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Volume: 1 | Article ID: art00003
Color and Brightness: Contrast and Context
  DOI :  10.2352/CIC.1993.1.1.art00003  Published OnlineJanuary 1993

This paper is about human perception of color and brightness. It is well known that a light of a given spectral energy distribution can produce many alternative percepts depending on other lights nearby or viewed previously. Consider, for example, a patch of light that appears white when viewed against a dim achromatic background. The same patch appears charcoal gray when viewed against an intense background. Varying the background also affects color perception. A patch that appears orange against the dim background is perceived as brown on the intense one. Typically, the influence of background light on color or brightness is inferred from measurements of the change in appearance of one light (a patch) caused by introducing a second light (either a surrounding background or an ‘adapting field’ on which the patch is superimposed). This work has been fruitful but, as discussed below, has important limitations for understanding the color and brightness of visual stimuli composed of more than two lights.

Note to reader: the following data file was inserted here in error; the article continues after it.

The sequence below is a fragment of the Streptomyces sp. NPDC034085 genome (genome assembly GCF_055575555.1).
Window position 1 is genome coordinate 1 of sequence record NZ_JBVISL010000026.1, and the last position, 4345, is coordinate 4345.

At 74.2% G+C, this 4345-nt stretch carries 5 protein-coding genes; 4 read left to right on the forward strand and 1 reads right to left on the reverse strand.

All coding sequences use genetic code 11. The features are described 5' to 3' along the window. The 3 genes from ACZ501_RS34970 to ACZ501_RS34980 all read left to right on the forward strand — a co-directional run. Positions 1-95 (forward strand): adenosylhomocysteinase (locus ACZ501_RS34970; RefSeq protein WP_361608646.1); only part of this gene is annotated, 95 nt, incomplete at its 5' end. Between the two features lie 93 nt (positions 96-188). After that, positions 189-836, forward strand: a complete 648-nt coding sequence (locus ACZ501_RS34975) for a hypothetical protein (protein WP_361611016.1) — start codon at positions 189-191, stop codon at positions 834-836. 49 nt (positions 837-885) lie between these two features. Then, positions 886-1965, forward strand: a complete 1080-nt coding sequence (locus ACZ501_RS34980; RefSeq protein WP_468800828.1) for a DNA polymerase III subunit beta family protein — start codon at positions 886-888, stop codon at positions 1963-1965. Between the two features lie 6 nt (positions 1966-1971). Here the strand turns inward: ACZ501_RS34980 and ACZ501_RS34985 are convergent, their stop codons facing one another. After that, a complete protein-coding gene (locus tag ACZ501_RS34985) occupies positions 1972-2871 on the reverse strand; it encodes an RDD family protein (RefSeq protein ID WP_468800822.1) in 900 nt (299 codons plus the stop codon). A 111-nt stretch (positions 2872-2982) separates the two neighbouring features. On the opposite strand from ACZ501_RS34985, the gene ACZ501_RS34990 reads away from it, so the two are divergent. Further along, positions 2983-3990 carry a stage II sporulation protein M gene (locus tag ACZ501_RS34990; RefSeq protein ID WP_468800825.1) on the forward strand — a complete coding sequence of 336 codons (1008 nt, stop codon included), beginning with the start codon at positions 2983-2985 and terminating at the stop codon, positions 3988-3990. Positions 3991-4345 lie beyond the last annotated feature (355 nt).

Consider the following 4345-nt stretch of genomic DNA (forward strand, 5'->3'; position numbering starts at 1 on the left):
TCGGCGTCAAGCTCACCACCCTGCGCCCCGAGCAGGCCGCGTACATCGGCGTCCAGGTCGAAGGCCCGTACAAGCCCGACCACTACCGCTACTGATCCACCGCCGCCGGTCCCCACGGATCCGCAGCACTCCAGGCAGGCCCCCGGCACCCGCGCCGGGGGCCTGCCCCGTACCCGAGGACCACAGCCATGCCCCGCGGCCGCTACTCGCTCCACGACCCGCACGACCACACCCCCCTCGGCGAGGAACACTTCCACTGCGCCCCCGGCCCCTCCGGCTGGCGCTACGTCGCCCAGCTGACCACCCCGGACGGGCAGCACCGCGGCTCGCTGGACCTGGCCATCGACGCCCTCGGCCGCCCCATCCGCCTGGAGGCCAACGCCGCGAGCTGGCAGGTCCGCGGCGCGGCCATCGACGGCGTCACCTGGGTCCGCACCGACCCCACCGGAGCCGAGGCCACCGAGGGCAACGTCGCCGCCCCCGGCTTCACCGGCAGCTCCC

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Steven K. Shevell, "Color and Brightness: Contrast and Contextin Proc. IS&T 1st Color and Imaging Conf.,  1993,  pp 11 - 15,

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